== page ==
With all the great stock plugins that ship with Pro Tools, I see three hardly ever being talked about or used. And it confuses me because these are three of my favorite Pro Tools plugins. I use them on just about every mix! Maybe it’s because some people have little faith in stock plugins, or perhaps it just takes time for people to discover the potential of their Pro Tools rig. Either way, let me point out 3 of my favorite and underrated stock plugs.

The Versatile AIR Fuzz-Wah

When Pro Tools began shipping with a whole slew of new AIR plugins in version 8, I was pumped! Just open up the Modulation or Harmonic category of plugins in the insert menu and you’ll find a ton of great new effects to experiment with. But none is cooler (in my opinion) than the AIR Fuzz-Wah. This effect may seem like it’s meant for guitars, but trust me it can do it all.

The two biggest ways I use this plugin is to put a weird EQ filter on something with the “Pedal” setting. Imagine it like an actual guitar wah pedal where you can open or close the filter and leave it in one place. This can help take a so-so guitar part, piano riff, or vocal and sit in the mix differently. On top of that you have a “Fuzz” option which brings in some grit and distortion. Add as much or as little as you like and you’ve got a totally vibey sound which helps a part stand out in the mix.

The Ironic Use Of LO-FI

Somewhat related to the Fuzz-Wah is the original Avid Lo-Fi plugin. While it may seem that it’s design is to crush audio and smash it to 8 bit glory (which it can do quite well I might add), this plugin finds a home in my mixes as a warm tape saturation effect. In fact there is a preset on the plugin called “Tape Saturation” and it simply dials in a tad bit of distortion and saturation from the plugin.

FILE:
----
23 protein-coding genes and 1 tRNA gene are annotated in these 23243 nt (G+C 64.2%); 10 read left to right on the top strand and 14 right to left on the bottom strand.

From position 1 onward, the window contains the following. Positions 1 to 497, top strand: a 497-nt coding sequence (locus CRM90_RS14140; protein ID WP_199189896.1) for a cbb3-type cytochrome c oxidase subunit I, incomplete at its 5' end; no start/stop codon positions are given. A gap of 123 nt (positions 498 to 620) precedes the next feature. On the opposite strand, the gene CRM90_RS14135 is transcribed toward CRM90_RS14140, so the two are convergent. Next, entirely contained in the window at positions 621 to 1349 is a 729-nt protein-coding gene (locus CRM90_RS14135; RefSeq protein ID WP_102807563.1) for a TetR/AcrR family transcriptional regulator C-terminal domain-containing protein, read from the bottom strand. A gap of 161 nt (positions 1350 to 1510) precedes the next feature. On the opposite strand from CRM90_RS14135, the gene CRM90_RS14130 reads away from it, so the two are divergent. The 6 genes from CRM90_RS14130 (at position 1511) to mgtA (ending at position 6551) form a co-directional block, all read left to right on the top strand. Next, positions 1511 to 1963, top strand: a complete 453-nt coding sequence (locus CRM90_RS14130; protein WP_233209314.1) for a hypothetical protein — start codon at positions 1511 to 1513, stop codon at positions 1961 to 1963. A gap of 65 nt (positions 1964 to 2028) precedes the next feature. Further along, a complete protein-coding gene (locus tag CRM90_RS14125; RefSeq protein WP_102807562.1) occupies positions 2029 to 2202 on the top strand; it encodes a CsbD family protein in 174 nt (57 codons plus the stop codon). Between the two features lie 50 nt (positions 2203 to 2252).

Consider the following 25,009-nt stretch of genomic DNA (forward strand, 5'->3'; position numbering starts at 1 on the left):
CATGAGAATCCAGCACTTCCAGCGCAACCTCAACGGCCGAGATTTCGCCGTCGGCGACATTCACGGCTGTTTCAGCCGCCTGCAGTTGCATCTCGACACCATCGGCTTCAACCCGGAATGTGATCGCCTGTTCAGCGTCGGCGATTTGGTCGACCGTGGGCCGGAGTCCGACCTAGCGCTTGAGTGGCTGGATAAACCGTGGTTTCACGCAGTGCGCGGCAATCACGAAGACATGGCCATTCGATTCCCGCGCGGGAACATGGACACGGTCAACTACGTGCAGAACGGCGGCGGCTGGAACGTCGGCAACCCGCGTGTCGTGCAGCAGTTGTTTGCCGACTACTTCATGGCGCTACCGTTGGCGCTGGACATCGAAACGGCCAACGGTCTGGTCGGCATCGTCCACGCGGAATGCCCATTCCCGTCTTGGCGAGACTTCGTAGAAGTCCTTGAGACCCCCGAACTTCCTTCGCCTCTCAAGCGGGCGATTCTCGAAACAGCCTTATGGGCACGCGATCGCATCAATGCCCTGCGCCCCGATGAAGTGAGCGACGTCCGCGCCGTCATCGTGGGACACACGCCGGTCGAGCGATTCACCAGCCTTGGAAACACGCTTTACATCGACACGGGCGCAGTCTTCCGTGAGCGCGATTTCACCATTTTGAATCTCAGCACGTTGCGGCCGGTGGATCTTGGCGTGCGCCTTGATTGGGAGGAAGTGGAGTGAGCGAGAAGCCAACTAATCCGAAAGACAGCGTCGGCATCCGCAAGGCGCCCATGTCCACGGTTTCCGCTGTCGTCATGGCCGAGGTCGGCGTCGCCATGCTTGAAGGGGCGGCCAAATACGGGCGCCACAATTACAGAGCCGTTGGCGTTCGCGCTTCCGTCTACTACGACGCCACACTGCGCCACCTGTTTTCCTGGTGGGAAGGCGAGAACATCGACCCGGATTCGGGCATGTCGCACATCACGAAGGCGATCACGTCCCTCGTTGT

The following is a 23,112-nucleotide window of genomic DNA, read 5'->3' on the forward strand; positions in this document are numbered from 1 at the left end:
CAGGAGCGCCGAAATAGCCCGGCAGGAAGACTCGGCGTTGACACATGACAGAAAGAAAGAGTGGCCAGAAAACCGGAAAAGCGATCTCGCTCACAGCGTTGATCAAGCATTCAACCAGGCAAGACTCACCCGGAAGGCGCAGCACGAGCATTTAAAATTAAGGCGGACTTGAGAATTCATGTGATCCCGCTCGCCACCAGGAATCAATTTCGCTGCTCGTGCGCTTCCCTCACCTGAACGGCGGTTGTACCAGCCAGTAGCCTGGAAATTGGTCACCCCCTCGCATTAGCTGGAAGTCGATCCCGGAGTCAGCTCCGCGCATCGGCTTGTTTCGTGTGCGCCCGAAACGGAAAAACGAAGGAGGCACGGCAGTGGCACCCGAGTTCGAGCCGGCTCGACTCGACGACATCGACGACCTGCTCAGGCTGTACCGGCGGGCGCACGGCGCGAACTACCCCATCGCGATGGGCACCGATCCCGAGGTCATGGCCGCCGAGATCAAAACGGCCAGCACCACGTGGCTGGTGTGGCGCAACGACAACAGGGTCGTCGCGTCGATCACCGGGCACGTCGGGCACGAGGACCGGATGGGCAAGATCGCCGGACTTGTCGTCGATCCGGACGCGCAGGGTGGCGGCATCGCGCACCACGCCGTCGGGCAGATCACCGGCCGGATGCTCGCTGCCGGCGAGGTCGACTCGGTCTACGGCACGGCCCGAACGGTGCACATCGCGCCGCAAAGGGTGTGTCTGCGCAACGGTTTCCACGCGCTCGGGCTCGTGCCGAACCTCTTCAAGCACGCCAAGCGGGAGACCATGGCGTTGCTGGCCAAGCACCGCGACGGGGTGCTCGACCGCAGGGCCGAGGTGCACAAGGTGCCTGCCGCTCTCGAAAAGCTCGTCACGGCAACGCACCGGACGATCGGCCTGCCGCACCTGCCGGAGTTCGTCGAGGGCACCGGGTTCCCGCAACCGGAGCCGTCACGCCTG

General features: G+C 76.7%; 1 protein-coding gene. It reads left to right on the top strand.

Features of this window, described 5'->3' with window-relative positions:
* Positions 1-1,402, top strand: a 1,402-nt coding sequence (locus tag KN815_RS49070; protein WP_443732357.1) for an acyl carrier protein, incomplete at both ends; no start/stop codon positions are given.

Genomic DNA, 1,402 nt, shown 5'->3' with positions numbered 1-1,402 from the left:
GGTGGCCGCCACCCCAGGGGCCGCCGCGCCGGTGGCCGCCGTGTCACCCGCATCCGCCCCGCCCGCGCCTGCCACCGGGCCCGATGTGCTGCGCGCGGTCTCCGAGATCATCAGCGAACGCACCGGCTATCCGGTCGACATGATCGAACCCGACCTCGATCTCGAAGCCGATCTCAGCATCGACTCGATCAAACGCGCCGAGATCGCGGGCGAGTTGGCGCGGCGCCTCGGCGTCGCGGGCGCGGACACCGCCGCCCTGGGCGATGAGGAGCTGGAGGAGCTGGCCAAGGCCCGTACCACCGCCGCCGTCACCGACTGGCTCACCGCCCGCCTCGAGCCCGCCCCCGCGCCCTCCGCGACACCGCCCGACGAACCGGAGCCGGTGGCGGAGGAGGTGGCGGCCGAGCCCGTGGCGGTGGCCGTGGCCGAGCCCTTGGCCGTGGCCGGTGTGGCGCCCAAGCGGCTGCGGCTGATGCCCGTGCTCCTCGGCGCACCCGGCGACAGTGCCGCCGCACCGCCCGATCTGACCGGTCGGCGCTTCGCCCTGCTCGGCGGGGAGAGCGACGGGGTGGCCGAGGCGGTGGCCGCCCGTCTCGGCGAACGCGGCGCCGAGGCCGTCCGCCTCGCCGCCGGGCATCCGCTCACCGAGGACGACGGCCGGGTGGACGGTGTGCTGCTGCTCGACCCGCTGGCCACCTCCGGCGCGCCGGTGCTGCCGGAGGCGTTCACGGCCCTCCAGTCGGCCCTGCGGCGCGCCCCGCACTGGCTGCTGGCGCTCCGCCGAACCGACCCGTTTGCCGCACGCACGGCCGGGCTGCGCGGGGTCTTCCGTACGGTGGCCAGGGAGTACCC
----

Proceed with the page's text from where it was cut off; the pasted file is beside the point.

In practice this one little plugin can bring a subtle warmth and energy to your drums, guitars, even vocals. In fact, if used sparingly on a few tracks it adds up in a nice way. This is effect isn’t supposed to be really noticeable like a lo-fi recording (when used as I’m describing), but it can really bring your tracks to life and it’s nice to have it in your back pocket when a mix sounds flat and lifeless.

How Come DVERB Gets No Love?

For whatever reason, Pro Tools users have long shunned the use of the included reverb plugin, DVerb. I’m not quite sure why. Maybe it’s because the default setting doesn’t sound all that great. Or perhaps it’s because it’s free. Either way, it’s a shame because this classic reverb plugin is solid and has served me well for over a decade!

The best way to use it is to not just pick a preset or a reverb type, but to tailor the filters and pre-delay setting to get just the right sound. It takes experimentation, but in just a minute or two you can dial in the perfect ambient sound. DVerb is my go to reverb. I know it, I love it, it’s light on the CPU (compared to say a convolution reverb), and it can be just what you need to glue your tracks together.

Discover What Pro Tools Offers

If you haven’t been using these three plugins. Do it! You might fall in love, like me. You might even have your own underrated Pro Tools plugins. Perhaps you could share them with us here! Either way, I’m sure there are a handful of stock Pro Tools plugins that you haven’t played with. Why not open them up on your next mix? Unlock the full potential of your DAW. It’ll cost you nothing!

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